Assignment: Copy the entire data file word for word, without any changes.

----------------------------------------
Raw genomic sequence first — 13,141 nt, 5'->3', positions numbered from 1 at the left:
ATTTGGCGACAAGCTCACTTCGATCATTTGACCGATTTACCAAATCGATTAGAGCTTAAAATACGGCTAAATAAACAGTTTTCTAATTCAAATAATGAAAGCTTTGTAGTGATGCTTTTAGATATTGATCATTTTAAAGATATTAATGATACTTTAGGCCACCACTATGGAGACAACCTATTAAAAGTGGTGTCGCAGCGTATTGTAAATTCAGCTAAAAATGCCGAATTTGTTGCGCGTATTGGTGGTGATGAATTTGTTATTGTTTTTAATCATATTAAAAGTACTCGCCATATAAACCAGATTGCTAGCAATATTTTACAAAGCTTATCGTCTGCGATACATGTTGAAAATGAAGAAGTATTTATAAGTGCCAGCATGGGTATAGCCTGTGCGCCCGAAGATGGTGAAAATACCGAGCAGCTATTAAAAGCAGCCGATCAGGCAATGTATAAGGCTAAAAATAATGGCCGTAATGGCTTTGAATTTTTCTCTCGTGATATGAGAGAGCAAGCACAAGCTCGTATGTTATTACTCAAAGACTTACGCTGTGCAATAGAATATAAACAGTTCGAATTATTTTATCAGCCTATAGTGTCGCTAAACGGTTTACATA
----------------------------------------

Raw genomic sequence first — 13,141 nt, 5'->3', positions numbered from 1 at the left:
ATTTGGCGACAAGCTCACTTCGATCATTTGACCGATTTACCAAATCGATTAGAGCTTAAAATACGGCTAAATAAACAGTTTTCTAATTCAAATAATGAAAGCTTTGTAGTGATGCTTTTAGATATTGATCATTTTAAAGATATTAATGATACTTTAGGCCACCACTATGGAGACAACCTATTAAAAGTGGTGTCGCAGCGTATTGTAAATTCAGCTAAAAATGCCGAATTTGTTGCGCGTATTGGTGGTGATGAATTTGTTATTGTTTTTAATCATATTAAAAGTACTCGCCATATAAACCAGATTGCTAGCAATATTTTACAAAGCTTATCGTCTGCGATACATGTTGAAAATGAAGAAGTATTTATAAGTGCCAGCATGGGTATAGCCTGTGCGCCCGAAGATGGTGAAAATACCGAGCAGCTATTAAAAGCAGCCGATCAGGCAATGTATAAGGCTAAAAATAATGGCCGTAATGGCTTTGAATTTTTCTCTCGTGATATGAGAGAGCAAGCACAAGCTCGTATGTTATTACTCAAAGACTTACGCTGTGCAATAGAATATAAACAGTTCGAATTATTTTATCAGCCTATAGTGTCGCTAAACGGTTTACATA